For those readers really interested in China AND India, this is a ‘must-read’ article.  I’ve only extracted the first part.  For full article go to – India and China: Strangers by choice | The Economist.

FEW subjects can matter more in the long term than how India and China, with nearly 40% of the world’s population between them, manage to get along. In the years before they fought a short border war, in 1962, relations had been rosy. Many in China, for example, were deeply impressed by the peaceful and successful campaign led by Mohandas Gandhi to persuade the British to quit India. A few elderly people in China yet talk of their admiration for Rabindranath Tagore, the Bengali writer who won the Nobel prize for literature in 1913. And though Nehru, India’s first prime minister, was resented as arrogant and patronising by some Chinese leaders, the early post-war years saw friendship persist and some popular respect for him too. In China, for example, books on India were then easily available—unlike today.

The past half-century has produced mostly squabbles, resentment and periodic antagonism. India felt humiliated by its utter defeat at the hands of Mao’s army in the 1962 war. China’s long-running close ties to Pakistan look designed to antagonise India. In return India is developing ever warmer relations with the likes of Vietnam and Japan. An unsettled border in the Himalayas, periodic incursions by soldiers into territory claimed by the other side and China’s claim—for example—that India’s Arunachal Pradesh is really a part of Tibet, all suggest that happier relations will be slow in coming. Even a booming bilateral trade relationship is as much a bone of contention as a source of friendlier ties, given India’s annoyance at a yawning deficit.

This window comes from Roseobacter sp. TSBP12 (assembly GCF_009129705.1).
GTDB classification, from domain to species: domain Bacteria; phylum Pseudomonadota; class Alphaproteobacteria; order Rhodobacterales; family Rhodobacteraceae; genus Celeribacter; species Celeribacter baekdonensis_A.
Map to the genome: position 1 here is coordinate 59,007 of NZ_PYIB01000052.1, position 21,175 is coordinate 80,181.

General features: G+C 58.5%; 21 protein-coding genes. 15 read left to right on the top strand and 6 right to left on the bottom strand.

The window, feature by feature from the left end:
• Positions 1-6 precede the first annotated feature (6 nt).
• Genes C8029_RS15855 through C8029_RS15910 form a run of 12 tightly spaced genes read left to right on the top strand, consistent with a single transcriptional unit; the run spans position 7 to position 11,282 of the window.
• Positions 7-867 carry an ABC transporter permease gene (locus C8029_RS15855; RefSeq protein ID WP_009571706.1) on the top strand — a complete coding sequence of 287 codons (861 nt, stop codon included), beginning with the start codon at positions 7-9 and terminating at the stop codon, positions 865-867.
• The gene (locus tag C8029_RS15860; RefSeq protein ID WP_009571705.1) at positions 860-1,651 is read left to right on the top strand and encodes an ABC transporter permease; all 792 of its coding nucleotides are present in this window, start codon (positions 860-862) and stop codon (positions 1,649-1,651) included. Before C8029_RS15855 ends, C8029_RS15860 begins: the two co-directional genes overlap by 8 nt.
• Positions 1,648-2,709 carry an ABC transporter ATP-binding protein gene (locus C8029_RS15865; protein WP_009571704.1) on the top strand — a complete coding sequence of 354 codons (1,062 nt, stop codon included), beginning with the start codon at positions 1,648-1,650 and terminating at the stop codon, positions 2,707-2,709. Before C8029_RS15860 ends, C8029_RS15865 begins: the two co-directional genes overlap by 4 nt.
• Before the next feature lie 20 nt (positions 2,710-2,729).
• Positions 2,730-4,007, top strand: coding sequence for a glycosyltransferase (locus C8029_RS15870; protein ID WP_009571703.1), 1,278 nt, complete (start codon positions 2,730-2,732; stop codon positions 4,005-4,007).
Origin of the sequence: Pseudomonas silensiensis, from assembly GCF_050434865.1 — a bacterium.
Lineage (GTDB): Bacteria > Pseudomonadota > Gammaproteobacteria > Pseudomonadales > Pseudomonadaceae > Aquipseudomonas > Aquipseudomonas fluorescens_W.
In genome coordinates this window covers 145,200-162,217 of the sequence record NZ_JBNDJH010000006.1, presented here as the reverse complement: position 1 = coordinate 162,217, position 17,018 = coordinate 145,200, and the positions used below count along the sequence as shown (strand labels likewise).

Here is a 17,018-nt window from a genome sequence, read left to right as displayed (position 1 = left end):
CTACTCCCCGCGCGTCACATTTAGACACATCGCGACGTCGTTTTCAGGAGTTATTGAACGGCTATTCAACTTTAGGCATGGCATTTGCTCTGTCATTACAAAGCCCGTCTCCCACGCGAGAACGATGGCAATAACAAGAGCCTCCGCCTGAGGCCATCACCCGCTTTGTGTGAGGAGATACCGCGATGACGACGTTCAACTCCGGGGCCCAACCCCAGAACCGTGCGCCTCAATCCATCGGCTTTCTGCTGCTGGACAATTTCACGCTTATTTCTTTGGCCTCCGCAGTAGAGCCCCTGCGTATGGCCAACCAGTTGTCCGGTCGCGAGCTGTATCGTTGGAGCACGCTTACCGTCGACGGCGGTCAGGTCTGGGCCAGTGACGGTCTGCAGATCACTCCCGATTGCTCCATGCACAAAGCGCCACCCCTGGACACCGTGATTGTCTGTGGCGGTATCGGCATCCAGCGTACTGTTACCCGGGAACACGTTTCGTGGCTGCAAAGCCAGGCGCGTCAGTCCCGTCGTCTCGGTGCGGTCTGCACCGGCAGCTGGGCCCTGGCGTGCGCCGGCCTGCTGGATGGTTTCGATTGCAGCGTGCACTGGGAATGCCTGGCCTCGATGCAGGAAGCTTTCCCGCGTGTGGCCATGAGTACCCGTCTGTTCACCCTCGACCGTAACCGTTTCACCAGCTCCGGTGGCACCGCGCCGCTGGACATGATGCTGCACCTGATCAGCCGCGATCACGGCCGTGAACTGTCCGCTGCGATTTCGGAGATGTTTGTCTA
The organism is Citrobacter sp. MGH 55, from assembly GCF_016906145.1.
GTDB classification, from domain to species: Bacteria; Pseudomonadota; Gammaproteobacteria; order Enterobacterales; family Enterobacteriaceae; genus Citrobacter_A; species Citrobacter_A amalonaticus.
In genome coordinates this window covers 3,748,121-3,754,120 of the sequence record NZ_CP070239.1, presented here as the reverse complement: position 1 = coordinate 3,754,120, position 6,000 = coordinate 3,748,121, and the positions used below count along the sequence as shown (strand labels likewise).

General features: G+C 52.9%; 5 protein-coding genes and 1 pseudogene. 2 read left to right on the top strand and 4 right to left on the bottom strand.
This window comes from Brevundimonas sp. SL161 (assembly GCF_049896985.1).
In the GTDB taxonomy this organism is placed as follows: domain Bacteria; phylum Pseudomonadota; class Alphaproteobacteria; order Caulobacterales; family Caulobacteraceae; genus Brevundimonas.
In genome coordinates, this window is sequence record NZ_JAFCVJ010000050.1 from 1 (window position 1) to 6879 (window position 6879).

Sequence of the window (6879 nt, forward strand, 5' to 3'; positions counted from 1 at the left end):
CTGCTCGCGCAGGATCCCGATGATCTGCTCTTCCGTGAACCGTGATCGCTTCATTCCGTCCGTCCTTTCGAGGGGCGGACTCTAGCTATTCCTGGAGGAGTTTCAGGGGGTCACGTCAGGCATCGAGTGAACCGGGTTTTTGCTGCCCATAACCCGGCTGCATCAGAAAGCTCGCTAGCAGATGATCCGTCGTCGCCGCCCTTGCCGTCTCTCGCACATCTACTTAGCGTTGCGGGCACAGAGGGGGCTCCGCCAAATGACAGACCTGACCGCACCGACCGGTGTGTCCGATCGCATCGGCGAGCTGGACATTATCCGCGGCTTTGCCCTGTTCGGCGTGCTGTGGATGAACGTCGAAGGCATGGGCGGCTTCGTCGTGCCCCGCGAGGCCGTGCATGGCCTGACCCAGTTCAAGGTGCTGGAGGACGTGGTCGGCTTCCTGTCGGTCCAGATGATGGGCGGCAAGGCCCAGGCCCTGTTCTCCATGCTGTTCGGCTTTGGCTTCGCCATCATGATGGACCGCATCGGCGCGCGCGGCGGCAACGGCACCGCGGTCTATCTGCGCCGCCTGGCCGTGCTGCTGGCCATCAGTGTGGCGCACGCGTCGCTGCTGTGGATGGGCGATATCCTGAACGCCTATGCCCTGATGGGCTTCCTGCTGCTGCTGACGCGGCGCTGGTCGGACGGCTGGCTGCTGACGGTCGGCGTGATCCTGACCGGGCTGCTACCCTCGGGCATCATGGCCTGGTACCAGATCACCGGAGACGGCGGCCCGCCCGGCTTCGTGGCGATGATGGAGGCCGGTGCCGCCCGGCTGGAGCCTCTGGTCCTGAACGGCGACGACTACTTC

One glimmer of hope, in theory, is that ordinary people of the two countries might start to understand each other better as levels of education, wealth and interest in the outside world all grow. As tourists, students and business types visit each other’s countries, perhaps they will find that they have more in common than they believed. In fact, judging by a sharp and well-crafted memoir by an Indian journalist who was posted in Beijing for four years, ignorance and bafflement are likelier to persist.

Reshma Patil was sent by the Hindustan Times, a large Indian newspaper, to Beijing in 2008, one of only four Indian print journalists in the country (by contrast Chinese media groups had 16 correspondents in India). Her account of time there, “Strangers across the border; Indian encounters in boomtown China”, is revealing for its detail and anecdote, but also for its broadly damning conclusion about the state of ties between the countries: “extreme ignorance and nationalism illustrate their mutual relations”, she says.

Most entertaining, from an Indian point of view at least, are her accounts of Chinese ignorance about India. She visits a centre in Beijing devoted to learning cricket in case it ever becomes an Olympic sport (it is called shenshi yundong, or “the noble game”), whose players have never heard of Indian stars, or of the cricket world cup, and who appear to prefer playing ping pong. During numerous forays to universities she finds students learning foreign languages who routinely dismiss India as dirty, poor and irrelevant. A wide misapprehension, she says, is a belief that India is Buddhist. Officials and journalists tell her that India suffers from an “inferiority complex”, that it is so backward (“naked…children piss on the streets”) that there can be “nothing to learn” from the country. She suggests that one Indian drink, the mango lassi, has become popular in China, but otherwise the Chinese she meets mostly have little interest in Indian products or culture. Indian traders are famously stingy. Its brands, such as those of big outsourcing firms, are poorly understood or assumed to be of low quality. Persistent racism towards dark-skinned Indians is broken in only one case, by the head of a Chinese modelling agency who says he is fond of Indians who can pull off a “Western look”.